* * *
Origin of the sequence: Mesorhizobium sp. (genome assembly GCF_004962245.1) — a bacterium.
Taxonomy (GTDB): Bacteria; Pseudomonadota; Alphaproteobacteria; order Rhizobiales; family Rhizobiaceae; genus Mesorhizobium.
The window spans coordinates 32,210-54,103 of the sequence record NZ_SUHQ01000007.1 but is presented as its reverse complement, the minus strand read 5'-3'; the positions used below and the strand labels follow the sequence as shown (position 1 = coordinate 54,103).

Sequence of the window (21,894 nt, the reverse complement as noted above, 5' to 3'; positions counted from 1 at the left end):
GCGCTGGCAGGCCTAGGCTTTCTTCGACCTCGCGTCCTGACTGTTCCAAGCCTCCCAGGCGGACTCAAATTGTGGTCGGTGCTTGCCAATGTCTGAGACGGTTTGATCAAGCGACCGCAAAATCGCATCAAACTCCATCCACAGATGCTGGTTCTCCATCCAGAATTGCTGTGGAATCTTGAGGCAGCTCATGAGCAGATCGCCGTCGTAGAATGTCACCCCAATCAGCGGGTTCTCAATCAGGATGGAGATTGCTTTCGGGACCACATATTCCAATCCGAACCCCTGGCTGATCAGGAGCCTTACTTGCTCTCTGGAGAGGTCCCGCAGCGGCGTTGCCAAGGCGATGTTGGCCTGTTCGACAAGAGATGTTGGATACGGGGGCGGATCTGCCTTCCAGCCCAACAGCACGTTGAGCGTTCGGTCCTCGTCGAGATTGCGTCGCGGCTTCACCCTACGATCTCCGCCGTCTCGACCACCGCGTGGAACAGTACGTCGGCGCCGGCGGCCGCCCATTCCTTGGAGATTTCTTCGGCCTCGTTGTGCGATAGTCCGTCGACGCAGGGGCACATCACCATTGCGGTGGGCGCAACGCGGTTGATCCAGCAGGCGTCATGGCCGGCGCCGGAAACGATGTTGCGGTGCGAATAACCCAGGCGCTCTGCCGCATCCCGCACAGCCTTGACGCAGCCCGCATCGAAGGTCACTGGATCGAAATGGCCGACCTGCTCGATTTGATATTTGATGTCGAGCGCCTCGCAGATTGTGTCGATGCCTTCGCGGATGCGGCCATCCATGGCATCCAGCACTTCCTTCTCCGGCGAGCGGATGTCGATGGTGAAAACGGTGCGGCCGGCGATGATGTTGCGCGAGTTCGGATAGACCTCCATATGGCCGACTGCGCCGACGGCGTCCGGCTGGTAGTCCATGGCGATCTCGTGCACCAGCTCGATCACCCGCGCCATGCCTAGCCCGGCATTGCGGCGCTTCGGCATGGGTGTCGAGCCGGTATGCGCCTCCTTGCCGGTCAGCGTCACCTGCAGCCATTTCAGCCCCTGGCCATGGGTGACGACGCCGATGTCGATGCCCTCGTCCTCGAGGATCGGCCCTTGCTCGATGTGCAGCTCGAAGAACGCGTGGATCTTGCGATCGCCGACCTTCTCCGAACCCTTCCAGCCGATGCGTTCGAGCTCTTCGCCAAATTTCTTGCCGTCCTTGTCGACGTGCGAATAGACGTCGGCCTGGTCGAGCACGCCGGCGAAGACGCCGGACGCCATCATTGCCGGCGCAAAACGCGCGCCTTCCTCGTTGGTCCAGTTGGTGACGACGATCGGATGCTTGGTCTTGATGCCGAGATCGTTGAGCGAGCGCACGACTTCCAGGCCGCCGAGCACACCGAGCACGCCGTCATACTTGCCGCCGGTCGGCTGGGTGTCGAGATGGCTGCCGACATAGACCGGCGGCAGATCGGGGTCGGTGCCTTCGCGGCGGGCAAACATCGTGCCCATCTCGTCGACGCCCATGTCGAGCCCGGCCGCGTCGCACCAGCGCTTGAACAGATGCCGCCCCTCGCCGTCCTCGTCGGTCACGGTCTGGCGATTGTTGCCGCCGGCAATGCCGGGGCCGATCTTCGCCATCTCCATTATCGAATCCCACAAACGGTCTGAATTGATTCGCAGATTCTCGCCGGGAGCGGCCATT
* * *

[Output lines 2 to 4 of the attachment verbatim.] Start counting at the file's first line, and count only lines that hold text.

Taxonomy (GTDB): Bacteria; Pseudomonadota; Alphaproteobacteria; order Rhizobiales; family Rhizobiaceae; genus Mesorhizobium.
The window spans coordinates 32,210-54,103 of the sequence record NZ_SUHQ01000007.1 but is presented as its reverse complement, the minus strand read 5'-3'; the positions used below and the strand labels follow the sequence as shown (position 1 = coordinate 54,103).

Sequence of the window (21,894 nt, the reverse complement as noted above, 5' to 3'; positions counted from 1 at the left end):